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WP_Query Object ( [query] => Array ( [name] => utility-emergency-response-playbook-how-to [post_type] => resources [resource-type] => blog ) [query_vars] => Array ( [name] => utility-emergency-response-playbook-how-to [post_type] => resources [resource-type] => blog [error] => [m] => [p] => 0 [post_parent] => [subpost] => [subpost_id] => [attachment] => [attachment_id] => 0 [pagename] => [page_id] => 0 [second] => [minute] => [hour] => [day] => 0 [monthnum] => 0 [year] => 0 [w] => 0 [category_name] => [tag] => [cat] => [tag_id] => [author] => [author_name] => [feed] => [tb] => [paged] => 0 [meta_key] => [meta_value] => [preview] => [s] => [sentence] => [title] => [fields] => [menu_order] => [embed] => [category__in] => Array ( ) [category__not_in] => Array ( ) [category__and] => Array ( ) [post__in] => Array ( ) [post__not_in] => Array ( ) [post_name__in] => Array ( ) [tag__in] => Array ( ) [tag__not_in] => Array ( ) [tag__and] => Array ( ) [tag_slug__in] => Array ( ) [tag_slug__and] => Array ( ) [post_parent__in] => Array ( ) [post_parent__not_in] => Array ( ) [author__in] => Array ( ) [author__not_in] => Array ( ) [ignore_sticky_posts] => [suppress_filters] => [cache_results] => 1 [update_post_term_cache] => 1 [lazy_load_term_meta] => 1 [update_post_meta_cache] => 1 [posts_per_page] => 10 [nopaging] => [comments_per_page] => 50 [no_found_rows] => [order] => DESC ) [tax_query] => [meta_query] => WP_Meta_Query Object ( [queries] => Array ( ) [relation] => [meta_table] => [meta_id_column] => [primary_table] => [primary_id_column] => [table_aliases:protected] => Array ( ) [clauses:protected] => Array ( ) [has_or_relation:protected] => ) [date_query] => [queried_object] => WP_Post Object ( [ID] => 5996 [post_author] => 23 [post_date] => 2021-10-29 19:54:25 [post_date_gmt] => 2021-10-29 19:54:25 [post_content] => In 2020 alone, utility customers endured 1.3 billion hours of service disruptions, a 73% increase from 2019. Between hurricanes, tornadoes, floods, and wildfires, service outages aren’t so much an “if” situation, but rather a “when” situation. In these situations, its the responsibility of the government affairs team to organize and maintain constant communication with key government leaders and stakeholders. By creating an emergency response playbook before an emergency, you shift to a proactive emergency response. This allows your government affairs team to more effectively handle crisis situations, allowing you to rapidly put your plan in motion.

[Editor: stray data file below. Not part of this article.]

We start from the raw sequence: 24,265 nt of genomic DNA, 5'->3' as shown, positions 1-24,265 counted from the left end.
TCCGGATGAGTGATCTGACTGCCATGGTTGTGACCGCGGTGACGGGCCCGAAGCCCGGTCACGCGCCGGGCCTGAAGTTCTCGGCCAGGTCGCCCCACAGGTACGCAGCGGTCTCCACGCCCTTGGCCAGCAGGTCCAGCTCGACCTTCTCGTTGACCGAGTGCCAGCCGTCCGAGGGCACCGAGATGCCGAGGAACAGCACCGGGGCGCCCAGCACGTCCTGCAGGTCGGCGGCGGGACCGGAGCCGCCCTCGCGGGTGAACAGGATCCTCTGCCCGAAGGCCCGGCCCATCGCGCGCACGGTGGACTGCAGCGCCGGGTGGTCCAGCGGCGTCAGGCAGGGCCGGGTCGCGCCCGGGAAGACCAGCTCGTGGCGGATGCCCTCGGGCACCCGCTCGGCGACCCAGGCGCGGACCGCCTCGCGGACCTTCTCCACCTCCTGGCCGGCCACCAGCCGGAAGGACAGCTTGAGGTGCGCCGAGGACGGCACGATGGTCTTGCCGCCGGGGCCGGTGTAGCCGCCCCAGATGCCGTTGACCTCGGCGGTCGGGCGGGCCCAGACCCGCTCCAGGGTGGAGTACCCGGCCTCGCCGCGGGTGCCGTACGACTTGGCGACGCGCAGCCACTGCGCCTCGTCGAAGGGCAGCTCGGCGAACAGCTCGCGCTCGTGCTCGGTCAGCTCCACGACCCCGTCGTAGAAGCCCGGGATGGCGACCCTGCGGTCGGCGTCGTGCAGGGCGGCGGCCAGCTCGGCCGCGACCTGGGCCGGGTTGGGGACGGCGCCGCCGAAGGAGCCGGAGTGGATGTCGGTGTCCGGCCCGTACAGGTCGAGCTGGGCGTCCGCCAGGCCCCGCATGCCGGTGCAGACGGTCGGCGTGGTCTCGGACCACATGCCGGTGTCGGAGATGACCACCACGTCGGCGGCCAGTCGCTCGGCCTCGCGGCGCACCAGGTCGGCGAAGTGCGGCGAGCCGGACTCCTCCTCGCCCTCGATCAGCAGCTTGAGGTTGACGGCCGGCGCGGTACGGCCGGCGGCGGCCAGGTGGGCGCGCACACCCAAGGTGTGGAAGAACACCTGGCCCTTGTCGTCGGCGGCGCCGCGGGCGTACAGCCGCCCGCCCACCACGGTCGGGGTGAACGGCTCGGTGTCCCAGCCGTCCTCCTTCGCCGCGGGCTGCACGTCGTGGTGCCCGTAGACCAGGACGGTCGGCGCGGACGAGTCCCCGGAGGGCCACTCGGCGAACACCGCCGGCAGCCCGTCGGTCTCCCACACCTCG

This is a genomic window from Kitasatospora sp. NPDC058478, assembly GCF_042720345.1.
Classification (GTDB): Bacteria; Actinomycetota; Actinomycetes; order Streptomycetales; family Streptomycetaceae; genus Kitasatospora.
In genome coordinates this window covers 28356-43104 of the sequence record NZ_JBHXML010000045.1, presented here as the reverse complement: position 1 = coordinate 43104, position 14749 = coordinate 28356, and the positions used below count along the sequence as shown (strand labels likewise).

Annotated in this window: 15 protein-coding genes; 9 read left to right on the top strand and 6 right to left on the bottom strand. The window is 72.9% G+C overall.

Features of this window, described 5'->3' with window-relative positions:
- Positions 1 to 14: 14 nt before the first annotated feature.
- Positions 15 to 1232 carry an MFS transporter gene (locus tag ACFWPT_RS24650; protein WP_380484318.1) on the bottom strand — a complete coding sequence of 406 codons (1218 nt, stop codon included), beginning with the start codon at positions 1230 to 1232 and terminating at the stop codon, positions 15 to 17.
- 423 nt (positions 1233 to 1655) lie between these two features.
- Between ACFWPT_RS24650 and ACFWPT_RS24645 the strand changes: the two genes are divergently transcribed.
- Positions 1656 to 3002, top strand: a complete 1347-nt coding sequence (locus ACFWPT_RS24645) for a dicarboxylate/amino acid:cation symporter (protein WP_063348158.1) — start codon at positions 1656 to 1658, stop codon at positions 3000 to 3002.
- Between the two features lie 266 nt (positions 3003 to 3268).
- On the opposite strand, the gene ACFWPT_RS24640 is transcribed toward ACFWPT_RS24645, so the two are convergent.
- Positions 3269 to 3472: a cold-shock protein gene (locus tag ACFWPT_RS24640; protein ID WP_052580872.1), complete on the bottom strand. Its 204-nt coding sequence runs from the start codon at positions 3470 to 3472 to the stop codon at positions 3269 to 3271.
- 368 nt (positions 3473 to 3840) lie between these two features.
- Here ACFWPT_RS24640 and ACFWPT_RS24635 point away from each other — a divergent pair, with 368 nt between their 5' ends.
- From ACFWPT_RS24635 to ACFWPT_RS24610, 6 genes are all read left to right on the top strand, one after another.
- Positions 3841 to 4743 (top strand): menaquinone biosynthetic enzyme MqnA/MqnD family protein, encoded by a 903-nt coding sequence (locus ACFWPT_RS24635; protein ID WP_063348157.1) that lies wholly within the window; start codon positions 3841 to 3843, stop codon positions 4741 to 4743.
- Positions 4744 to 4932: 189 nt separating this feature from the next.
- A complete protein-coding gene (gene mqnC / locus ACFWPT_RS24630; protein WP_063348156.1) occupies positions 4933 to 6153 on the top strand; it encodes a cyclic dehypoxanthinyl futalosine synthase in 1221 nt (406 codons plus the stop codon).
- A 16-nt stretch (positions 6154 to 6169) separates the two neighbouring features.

Why You Need a Playbook